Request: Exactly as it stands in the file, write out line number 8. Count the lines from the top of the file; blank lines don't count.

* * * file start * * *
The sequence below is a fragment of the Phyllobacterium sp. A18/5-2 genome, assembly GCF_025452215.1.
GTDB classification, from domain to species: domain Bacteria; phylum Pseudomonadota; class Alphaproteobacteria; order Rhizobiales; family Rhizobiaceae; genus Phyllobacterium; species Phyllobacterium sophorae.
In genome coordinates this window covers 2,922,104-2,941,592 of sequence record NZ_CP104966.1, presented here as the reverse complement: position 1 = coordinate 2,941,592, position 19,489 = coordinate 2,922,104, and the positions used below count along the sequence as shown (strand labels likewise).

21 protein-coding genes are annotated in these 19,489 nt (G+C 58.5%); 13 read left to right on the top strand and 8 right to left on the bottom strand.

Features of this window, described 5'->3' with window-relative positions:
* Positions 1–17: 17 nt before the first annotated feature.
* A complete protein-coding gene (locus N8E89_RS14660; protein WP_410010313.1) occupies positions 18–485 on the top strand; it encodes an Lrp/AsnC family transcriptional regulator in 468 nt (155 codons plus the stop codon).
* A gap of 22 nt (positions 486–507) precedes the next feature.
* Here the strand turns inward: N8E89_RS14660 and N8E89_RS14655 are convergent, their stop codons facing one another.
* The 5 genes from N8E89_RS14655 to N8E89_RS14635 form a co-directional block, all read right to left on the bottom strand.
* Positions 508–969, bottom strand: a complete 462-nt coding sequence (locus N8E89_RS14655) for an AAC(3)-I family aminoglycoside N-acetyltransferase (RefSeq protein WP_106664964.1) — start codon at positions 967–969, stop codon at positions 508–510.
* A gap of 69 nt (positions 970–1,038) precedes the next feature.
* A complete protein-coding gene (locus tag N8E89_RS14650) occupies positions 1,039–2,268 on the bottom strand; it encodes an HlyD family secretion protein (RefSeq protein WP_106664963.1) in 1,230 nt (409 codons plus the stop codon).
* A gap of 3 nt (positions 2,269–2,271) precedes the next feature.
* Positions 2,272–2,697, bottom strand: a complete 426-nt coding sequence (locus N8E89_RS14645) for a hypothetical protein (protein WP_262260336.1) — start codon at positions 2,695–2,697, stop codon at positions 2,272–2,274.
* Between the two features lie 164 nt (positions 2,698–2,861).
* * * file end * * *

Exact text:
* A gap of 22 nt (positions 486–507) precedes the next feature.